Harvey Simpson skied roughly 30 days last season. It was a fraction of the 100-day winters the Vail resident enjoyed a few years ago, but it was, of course, an abbreviated season.
Also, Simpson is now 94 years old.
“I’m looking forward to next season,” he said. “Getting back up to 75 days again.”
For Simpson, skiing is the activity that keeps him young. And skiing is often times considered a young person’s sport, which no doubt helps Simpson feel young while he’s doing it. But the fact that he has some kind of activity keeping him going is the more important part, said Gini Patterson with Timberline Adult Day Services in Frisco.
“Whether you have a history of a physical impairment — we’ll call that a total joint replacement — or a mental issue like memory loss, it’s so important to stay active, mentally and physically,” she said.
Simpson has had two joint replacements, one on each hip. He said he wouldn’t be skiing without them.
“The pain was just too great,” he said.
Following his second hip replacement, Simpson took a hard look at his technique. Now that he was skiing pain-free, would it be possible to be a better skier at 90 than he was a 80? It was indeed possible, said his coach, Gunnar Moberg. With a renewed focus on technique, Simpson hit the slopes with a new passion.
His advice to aging skiers: “Improve your technique, and don’t fall.”
Ski racing at 85
Total joint replacement technology has made masters ski racing more competitive than ever in the older age categories.
Eagle resident Charlie Hauser, who was bored with traditional skiing, took up the competitive side of the sport in his 70s.
Now 85, he is preparing to enter a new age category as a downhill ski racer after competing in his last race in the 80-84 division in February. He said there’s more ski racers competing into their 80s than you might think.
“We’ve got all sorts of people with a couple of (replaced) knees or a couple of hips or all four of them,” Hauser said. “These people just keep going.
“One of the greatest things that has happened is total joint replacements. It has taken people who would have been absolute cripples and restored them to functionality. These people that have had total joints would not be competing otherwise — none of them.”
Hauser, himself a former surgeon, said the culture in the High Country of Colorado is different when it comes to being active.
“The orthopedists here are replacing joints because they want their patients to go back to skiing and go back to their other activities,” Hauser said. “In other parts of the country, which aren’t as familiar with this, they’ll say, ‘We’re replacing this, but you can’t ski anymore.’”
Dr. Ray Kim, an orthopedic surgeon who replaces hips and knees at The Steadman Clinic in Vail, said the expectations placed on orthopedists across Colorado’s High Country are more than you’ll find in other areas of the country or even the state.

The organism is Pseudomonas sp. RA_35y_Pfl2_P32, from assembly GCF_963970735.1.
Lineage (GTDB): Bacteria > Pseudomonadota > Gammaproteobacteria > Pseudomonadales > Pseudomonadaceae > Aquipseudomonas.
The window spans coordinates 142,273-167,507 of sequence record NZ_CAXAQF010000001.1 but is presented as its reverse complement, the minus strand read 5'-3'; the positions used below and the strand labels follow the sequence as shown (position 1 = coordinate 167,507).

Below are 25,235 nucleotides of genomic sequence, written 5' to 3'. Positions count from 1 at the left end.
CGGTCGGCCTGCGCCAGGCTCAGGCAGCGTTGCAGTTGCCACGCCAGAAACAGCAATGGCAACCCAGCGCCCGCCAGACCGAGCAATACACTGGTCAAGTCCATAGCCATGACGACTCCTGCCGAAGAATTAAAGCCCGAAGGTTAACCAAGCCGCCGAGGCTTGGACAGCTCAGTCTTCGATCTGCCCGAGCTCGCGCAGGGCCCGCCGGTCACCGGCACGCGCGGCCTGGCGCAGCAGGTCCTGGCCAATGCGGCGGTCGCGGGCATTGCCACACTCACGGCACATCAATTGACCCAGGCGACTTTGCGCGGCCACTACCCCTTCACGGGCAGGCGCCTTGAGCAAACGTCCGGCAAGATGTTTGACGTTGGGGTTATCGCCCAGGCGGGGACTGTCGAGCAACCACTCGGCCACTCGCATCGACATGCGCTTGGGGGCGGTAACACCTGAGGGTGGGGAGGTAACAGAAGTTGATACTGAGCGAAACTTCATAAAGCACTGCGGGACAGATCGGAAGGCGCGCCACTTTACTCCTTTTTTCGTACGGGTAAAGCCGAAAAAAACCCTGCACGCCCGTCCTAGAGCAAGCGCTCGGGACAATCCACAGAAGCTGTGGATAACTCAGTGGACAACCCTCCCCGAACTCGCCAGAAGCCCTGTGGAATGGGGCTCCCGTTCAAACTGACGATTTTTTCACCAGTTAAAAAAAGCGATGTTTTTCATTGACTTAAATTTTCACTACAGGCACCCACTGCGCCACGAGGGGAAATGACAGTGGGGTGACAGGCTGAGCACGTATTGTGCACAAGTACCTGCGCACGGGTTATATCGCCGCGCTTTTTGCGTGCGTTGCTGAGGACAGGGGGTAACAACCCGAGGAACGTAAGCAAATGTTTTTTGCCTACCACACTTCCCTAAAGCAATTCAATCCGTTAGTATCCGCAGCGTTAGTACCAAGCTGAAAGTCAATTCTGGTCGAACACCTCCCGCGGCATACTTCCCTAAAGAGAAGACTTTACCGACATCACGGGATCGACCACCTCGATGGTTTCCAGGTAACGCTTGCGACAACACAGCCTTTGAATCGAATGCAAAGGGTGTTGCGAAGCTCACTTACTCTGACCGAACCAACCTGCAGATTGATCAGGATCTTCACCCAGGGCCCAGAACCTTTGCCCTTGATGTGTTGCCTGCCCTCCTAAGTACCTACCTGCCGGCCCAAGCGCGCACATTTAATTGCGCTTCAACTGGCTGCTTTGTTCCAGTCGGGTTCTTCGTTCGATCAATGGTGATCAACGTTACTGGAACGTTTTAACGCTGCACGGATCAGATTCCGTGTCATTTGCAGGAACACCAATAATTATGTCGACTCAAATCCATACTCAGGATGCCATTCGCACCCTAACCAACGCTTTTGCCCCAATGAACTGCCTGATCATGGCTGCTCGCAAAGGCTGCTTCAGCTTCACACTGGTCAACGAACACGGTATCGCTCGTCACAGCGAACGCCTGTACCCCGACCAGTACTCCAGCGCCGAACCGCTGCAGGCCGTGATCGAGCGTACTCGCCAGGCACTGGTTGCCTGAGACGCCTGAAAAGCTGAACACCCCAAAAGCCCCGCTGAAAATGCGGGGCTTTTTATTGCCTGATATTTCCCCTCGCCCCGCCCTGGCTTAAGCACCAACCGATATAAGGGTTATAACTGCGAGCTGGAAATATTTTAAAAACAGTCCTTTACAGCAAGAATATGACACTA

Kim worked in Denver before moving to Vail.
“The patients that I took care of in Denver were different compared to our patients up here in the mountains,” Kim said. “Not that the folks in Denver are not active. I think, in general, people from Colorado enjoy recreation and are active, but I do think the activity expectations and demands of our community up here in the mountains is at a higher level. We just have a very high percentage of people who are aggressive skiers, aggressive hikers, aggressive cyclists. It’s just part of the thread of our community here. People just really worship recreation.”
Kim said that when patients visit him from outside of the community, often times it is because they are aware of that culture.
“We have folks that have flown in from other parts of the country and even from outside the country that understand the recreational culture here in Vail and seek out having a knee or hip replaced because of our understanding of that philosophy,” Kim said.
Kim said that was also what attracted him to The Steadman Clinic.
“Richard Steadman’s vision of keeping people active … his whole goal was to get them back on the ski mountain,” Kim said. “And we’ve kept that tradition going over the years in multiple different disciplines. His specialty was obviously knee preservation, but the clinic has expanded that to include everything from spines to hands to foot and ankle.”
‘Keeping people active’
The Steadman Clinic still uses the slogan “keeping people active,” which was based on Steadman’s philosophy.
“We know there’s huge advantages to keeping people active,” Kim said. “There’s a lot of benefits from a cardiac standpoint, from a bone-density standpoint, from a fitness and weight loss standpoint, and now there’s recent studies looking at behavioral health advantages to staying active.”
Patterson said for some aging people, a big knee or hip replacement surgery might not be possible. That’s why she embraces a philosophy based on Olympic silver medalist skier Jimmy Heuga’s “can do” effort to stay active following his diagnosis with multiple sclerosis.
“Do what you can do to stay active,” Patterson said. “That philosophy applies whether you’re in your 20s and diagnosed with MS, or you’re in your 90s and your mind is not working as sharply as it used to. What can you do?”
Patterson is currently caring for a 97-year-old woman.
“She is still physically active and still walks,” Patterson said.
Kim said he believes that the longevity people enjoy in the mountains is directly linked to the dedication people in the High Country of Colorado have to staying active.
“The higher activity level drives better health and longevity,” he said. “I just can’t find any other explanation.”
Editor’s note: This is Part 1 of a four-part series on longevity in the High Country. The series is being produced in partnership with The Aspen Times, Vail Daily, Glenwood Springs Post Independent, Summit Daily News and Steamboat Pilot. Read more at vaildaily.com/longevity.
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